The idea is that I'll prepare them at home, but as I would in the office, as a "proof of concept". What I'd like to be able to do is prepare (and then share with you) 5 or 6 week-long lunch menus for two people that come in at under £2 per person per lunch. I'd also like to stay away from having too many sandwiches as, let's face it, they're no fun.

So what do you do for working lunches? Do you have the best canteen in the world, or are you reliant on a local Subway for sustenance? Do you take food in, or buy something at a supermarket branch and make it up during the day? What's the best working lunch you've ever had?

Thursday, 30 June 2011

A quick summer lunch

At the moment, I have the luxury of working from home most of the time. That's likely to change over the next few weeks and I'll be going back in to the office and facing the most expensive of food challenges - working lunches. The average cost in my area of London for a sandwich and a packet of crisps (at least one that looks like it will fill my belly) is about £4.50 and over a month that quickly adds up to around £90-100 a month!

So I'll be looking for good ideas of ways to save money and have varied, interesting food at lunchtimes. Something that doesn't send me in to a food coma until mid-afternoon but keeps me going until dinner time. Please send in your ideas and save my waistline and wallet!

While I'm still in the home office though, I thought I'd share a quick two-course lunch with you that takes no effort at all in the grand scheme of things. I've started with a warm chorizo salad:

Take a handful of sliced chorizo (which, by the way is pronounced "chor-EE-tho". It's not "chor-IT-zo" and wouldn't be unless it was a) Italian and b) spelt with a double "z". Which it isn't. Rant over.) and fry it in a dry pan until it starts to release it's own dark-red, paprika-flavoured oil. Add a glug of red-wine vinegar and a pinch of sugar.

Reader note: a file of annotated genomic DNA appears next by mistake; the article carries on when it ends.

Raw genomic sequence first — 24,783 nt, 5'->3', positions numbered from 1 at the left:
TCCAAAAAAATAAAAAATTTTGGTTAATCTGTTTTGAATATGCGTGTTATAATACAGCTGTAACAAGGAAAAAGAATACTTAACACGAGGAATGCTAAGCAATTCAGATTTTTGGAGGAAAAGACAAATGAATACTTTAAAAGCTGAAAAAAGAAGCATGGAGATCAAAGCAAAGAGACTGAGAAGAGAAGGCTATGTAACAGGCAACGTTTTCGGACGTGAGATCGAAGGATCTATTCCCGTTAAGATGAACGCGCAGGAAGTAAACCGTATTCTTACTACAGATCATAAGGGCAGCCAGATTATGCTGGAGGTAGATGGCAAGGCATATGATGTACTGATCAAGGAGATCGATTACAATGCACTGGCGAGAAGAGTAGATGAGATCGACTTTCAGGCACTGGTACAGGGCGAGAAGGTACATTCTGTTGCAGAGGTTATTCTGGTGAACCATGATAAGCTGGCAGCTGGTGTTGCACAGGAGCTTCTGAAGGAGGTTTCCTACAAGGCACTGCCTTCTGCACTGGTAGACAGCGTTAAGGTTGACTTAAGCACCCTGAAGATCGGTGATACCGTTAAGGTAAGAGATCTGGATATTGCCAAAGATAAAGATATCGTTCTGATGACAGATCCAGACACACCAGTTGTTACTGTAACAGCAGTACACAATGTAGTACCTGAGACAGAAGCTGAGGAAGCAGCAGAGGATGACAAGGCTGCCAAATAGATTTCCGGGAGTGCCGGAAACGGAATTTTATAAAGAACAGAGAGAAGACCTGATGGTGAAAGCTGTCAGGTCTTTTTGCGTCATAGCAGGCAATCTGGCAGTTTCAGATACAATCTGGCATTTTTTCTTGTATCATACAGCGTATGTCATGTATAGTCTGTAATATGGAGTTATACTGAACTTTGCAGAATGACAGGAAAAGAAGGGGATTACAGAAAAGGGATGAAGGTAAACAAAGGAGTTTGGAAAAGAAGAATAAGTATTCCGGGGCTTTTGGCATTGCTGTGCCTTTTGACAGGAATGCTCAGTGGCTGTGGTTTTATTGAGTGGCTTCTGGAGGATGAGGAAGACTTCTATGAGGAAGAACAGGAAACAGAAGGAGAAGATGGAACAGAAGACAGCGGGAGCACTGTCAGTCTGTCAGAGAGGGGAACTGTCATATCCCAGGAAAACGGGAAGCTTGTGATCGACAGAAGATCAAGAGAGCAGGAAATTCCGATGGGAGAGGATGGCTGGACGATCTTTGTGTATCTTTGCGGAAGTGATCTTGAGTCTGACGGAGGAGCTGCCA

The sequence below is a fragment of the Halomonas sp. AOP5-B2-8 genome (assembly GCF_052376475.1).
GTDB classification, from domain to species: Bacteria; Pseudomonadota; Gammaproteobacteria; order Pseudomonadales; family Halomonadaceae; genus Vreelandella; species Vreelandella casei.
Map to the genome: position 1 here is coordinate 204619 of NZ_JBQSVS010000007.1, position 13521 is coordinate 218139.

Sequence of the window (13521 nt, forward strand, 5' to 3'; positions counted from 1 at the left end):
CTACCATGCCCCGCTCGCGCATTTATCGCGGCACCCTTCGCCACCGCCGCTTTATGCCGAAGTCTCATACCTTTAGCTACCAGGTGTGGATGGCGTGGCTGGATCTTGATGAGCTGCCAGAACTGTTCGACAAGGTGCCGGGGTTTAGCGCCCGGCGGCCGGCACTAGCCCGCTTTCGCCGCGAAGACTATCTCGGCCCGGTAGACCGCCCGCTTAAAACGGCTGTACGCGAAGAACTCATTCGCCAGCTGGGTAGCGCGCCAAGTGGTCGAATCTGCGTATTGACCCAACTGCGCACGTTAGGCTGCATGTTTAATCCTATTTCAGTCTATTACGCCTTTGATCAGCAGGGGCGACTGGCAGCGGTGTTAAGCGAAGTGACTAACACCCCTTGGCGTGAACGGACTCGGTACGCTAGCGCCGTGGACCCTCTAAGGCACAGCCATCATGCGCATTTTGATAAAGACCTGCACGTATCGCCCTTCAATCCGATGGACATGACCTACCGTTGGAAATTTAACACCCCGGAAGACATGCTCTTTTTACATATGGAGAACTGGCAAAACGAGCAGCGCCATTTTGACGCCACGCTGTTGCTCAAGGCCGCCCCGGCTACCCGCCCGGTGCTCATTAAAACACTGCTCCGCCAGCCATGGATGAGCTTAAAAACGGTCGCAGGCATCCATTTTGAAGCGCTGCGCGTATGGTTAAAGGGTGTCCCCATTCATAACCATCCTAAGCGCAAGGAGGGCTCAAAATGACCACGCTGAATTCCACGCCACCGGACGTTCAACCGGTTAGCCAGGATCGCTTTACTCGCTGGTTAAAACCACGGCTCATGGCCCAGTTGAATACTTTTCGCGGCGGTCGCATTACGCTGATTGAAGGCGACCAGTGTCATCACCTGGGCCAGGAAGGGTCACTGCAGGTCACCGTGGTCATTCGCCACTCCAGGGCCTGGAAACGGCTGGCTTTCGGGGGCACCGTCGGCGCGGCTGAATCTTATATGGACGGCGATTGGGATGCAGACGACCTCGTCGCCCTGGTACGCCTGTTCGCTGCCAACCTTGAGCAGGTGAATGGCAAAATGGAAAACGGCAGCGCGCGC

In the pan
Once that's reduced a little bit, mix with some green salad leaves, halved cherry tomatoes, spring onion and a few croutons.
On the plate
That's it! I used some pre-made croutons, but I could have used one of the many clever ideas in Rose Prince's "The New English Kitchen" and just made them myself with an unwanted heel of bread by chopping it in to appropriately sized chunks, drizzling with olive oil and popping in the oven at a medium temperature until they feel about right. They can even be frozen for a month or so.

It's interesting that the book is called the "new" English kitchen, when in fact it contains the sorts of wisdom that our grandmothers would have taken for granted. Why would you buy chicken already cut in to bits when you can do it yourself much more cheaply and you get the added bonus of the stock that you can make out of it? Do all cheap cuts of meat really need slow-cooking? If you're interested in the kind of things we're discussing in this blog, it's a must-read.

For a dessert today (I know it's lunchtime, but why the hell not?) I've gone all Wimbledon on you.
The strawbs are in season at the moment - they're not something I would get at any other time of the year as they're always disappointing when you do - so they are served very simply with some Greek yoghurt, torn mint leaves and some cracked black pepper. Pepper, you say, on strawberries? Go on, try it. You'll never go back.

Friday, 24 June 2011

The end of a long week

Well, many thanks to my devoted army regiment platoon squad of readers, we've had a fine week of food despite it being the end of the month. Mrs Jay has been responsible for most of the creations this week as I've been busy with doing those things a person must do to pay the bills (not that Mrs Jay hasn't been busy, of course. She's had time to not only look after Master Jay but also have a heavy cold and find a job - not a bad week's work).

So we took up one of the ideas and had a lamb tagine using various leftovers that we had lying around. Well, "lying around" probably isn't right, I have a better idea of food hygiene than that, but the point is that we didn't have to really buy anything to make it. In fact our entire grocery bill this week, including the sundries and enough foodstuffs for the ever more voracious Master Jay came to about £38 - around half of our normal outlay. I won't post a recipe for the tagine, as this one was out of my hands, but here's a picture, and if you were to do a search for a quick lamb tagine on the BBC Food website you would easily be able to find it.